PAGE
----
New Year, new home for bats

PUBLISHED: 14:43 28 December 2008 | UPDATED: 13:48 06 May 2010

A brown long-eared bat

A brown long-eared bat

BATS which were found in a soon-to-be demolished building in Radlett are moving house in the New Year. Two brown long-eared bats were discovered on a Herts Partnership NHS Foundation Trust site in Harperbury earlier this month where they had adopted one

Fixing one of the new bat boxes to a tree

BATS which were found in a soon-to-be demolished building in Radlett are moving house in the New Year.

Two brown long-eared bats were discovered on a Herts Partnership NHS Foundation Trust site in Harperbury earlier this month where they had adopted one of the old buildings as their roosting site.

The Trust, determined to rehouse the displaced bats, enlisted the help of ecological consultancy company Naturally Wild to protect the pair. Fifteen state-of-the-art bat boxes have now been installed around the site and it is hoped that common pipistrelle bats, the UK's smallest mammal, will also build a new home in them.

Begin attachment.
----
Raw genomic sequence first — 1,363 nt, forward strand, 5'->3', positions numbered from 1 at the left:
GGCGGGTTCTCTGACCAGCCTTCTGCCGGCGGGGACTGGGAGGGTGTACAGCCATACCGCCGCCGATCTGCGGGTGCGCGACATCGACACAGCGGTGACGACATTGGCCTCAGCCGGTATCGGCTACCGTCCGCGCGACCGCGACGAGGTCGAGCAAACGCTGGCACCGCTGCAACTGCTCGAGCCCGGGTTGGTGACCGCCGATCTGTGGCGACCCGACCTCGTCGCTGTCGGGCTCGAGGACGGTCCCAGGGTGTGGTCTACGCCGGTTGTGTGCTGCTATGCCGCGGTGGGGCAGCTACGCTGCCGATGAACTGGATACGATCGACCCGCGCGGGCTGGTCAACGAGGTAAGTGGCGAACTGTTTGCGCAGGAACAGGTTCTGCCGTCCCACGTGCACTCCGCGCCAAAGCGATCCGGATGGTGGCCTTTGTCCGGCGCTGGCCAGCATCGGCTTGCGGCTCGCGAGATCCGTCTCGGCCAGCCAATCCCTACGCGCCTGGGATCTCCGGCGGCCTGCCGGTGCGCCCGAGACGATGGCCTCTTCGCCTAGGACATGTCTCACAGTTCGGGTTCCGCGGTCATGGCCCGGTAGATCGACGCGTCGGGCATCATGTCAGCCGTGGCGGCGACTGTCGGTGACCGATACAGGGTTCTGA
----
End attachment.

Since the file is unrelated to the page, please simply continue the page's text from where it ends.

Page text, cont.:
Both species are found in low numbers across Herts and, although originally bats would have made their home in trees, nowadays roofs or bat boxes make far safer abodes.

Frankie Lowe, senior ecologist at Naturally Wild, said of their bat project: "We are delighted with the new bat boxes which we hope will be used by several bat species in the area. Having been inside the drafty, broken roof where they were found, I know which home I would prefer if I were a bat - the new bat boxes are far more luxurious!

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